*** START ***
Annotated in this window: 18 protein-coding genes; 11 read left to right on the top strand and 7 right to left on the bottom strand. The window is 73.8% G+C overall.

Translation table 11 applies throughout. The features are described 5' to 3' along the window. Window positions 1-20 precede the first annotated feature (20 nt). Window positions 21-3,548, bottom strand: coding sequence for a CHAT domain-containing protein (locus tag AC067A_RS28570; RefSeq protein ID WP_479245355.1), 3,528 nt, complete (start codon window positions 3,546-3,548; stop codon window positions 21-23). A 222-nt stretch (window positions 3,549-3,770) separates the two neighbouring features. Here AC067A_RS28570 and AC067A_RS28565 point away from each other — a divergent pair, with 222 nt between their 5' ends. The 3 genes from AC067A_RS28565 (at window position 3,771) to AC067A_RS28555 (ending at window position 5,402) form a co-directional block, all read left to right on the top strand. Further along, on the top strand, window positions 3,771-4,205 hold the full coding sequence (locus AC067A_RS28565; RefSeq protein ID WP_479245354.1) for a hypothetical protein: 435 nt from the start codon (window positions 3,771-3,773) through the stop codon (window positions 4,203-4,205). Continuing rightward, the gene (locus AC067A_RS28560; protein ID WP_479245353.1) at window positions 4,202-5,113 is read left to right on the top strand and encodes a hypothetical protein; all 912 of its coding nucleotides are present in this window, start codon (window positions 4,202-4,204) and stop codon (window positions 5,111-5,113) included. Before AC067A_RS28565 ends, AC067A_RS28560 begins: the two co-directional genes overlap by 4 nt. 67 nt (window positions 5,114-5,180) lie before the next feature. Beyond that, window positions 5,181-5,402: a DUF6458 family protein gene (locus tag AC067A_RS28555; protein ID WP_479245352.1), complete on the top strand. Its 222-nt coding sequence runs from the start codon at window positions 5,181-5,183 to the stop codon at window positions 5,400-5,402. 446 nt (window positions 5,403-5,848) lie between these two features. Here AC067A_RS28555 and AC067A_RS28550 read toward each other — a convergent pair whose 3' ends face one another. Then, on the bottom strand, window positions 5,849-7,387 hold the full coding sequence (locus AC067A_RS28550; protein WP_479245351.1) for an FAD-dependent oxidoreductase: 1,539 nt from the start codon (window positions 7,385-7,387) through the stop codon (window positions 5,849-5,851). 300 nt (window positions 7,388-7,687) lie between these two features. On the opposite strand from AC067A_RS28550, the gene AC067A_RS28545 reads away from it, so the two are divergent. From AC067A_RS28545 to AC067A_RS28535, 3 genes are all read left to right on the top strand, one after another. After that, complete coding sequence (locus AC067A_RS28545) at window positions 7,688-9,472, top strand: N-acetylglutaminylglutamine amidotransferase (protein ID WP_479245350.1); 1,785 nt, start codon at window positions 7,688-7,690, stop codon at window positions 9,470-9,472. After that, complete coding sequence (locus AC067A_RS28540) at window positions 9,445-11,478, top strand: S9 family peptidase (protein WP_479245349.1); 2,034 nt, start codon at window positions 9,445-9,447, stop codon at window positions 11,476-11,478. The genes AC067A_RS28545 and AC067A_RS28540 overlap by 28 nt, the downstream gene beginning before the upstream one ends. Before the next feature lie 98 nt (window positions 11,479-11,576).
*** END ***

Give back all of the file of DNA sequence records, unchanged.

Annotated in this window: 18 protein-coding genes; 11 read left to right on the top strand and 7 right to left on the bottom strand. The window is 73.8% G+C overall.

Translation table 11 applies throughout. The features are described 5' to 3' along the window. Window positions 1-20 precede the first annotated feature (20 nt). Window positions 21-3,548, bottom strand: coding sequence for a CHAT domain-containing protein (locus tag AC067A_RS28570; RefSeq protein ID WP_479245355.1), 3,528 nt, complete (start codon window positions 3,546-3,548; stop codon window positions 21-23). A 222-nt stretch (window positions 3,549-3,770) separates the two neighbouring features. Here AC067A_RS28570 and AC067A_RS28565 point away from each other — a divergent pair, with 222 nt between their 5' ends. The 3 genes from AC067A_RS28565 (at window position 3,771) to AC067A_RS28555 (ending at window position 5,402) form a co-directional block, all read left to right on the top strand. Further along, on the top strand, window positions 3,771-4,205 hold the full coding sequence (locus AC067A_RS28565; RefSeq protein ID WP_479245354.1) for a hypothetical protein: 435 nt from the start codon (window positions 3,771-3,773) through the stop codon (window positions 4,203-4,205). Continuing rightward, the gene (locus AC067A_RS28560; protein ID WP_479245353.1) at window positions 4,202-5,113 is read left to right on the top strand and encodes a hypothetical protein; all 912 of its coding nucleotides are present in this window, start codon (window positions 4,202-4,204) and stop codon (window positions 5,111-5,113) included. Before AC067A_RS28565 ends, AC067A_RS28560 begins: the two co-directional genes overlap by 4 nt. 67 nt (window positions 5,114-5,180) lie before the next feature. Beyond that, window positions 5,181-5,402: a DUF6458 family protein gene (locus tag AC067A_RS28555; protein ID WP_479245352.1), complete on the top strand. Its 222-nt coding sequence runs from the start codon at window positions 5,181-5,183 to the stop codon at window positions 5,400-5,402. 446 nt (window positions 5,403-5,848) lie between these two features. Here AC067A_RS28555 and AC067A_RS28550 read toward each other — a convergent pair whose 3' ends face one another. Then, on the bottom strand, window positions 5,849-7,387 hold the full coding sequence (locus AC067A_RS28550; protein WP_479245351.1) for an FAD-dependent oxidoreductase: 1,539 nt from the start codon (window positions 7,385-7,387) through the stop codon (window positions 5,849-5,851). 300 nt (window positions 7,388-7,687) lie between these two features. On the opposite strand from AC067A_RS28550, the gene AC067A_RS28545 reads away from it, so the two are divergent. From AC067A_RS28545 to AC067A_RS28535, 3 genes are all read left to right on the top strand, one after another. After that, complete coding sequence (locus AC067A_RS28545) at window positions 7,688-9,472, top strand: N-acetylglutaminylglutamine amidotransferase (protein ID WP_479245350.1); 1,785 nt, start codon at window positions 7,688-7,690, stop codon at window positions 9,470-9,472. After that, complete coding sequence (locus AC067A_RS28540) at window positions 9,445-11,478, top strand: S9 family peptidase (protein WP_479245349.1); 2,034 nt, start codon at window positions 9,445-9,447, stop codon at window positions 11,476-11,478. The genes AC067A_RS28545 and AC067A_RS28540 overlap by 28 nt, the downstream gene beginning before the upstream one ends. Before the next feature lie 98 nt (window positions 11,479-11,576).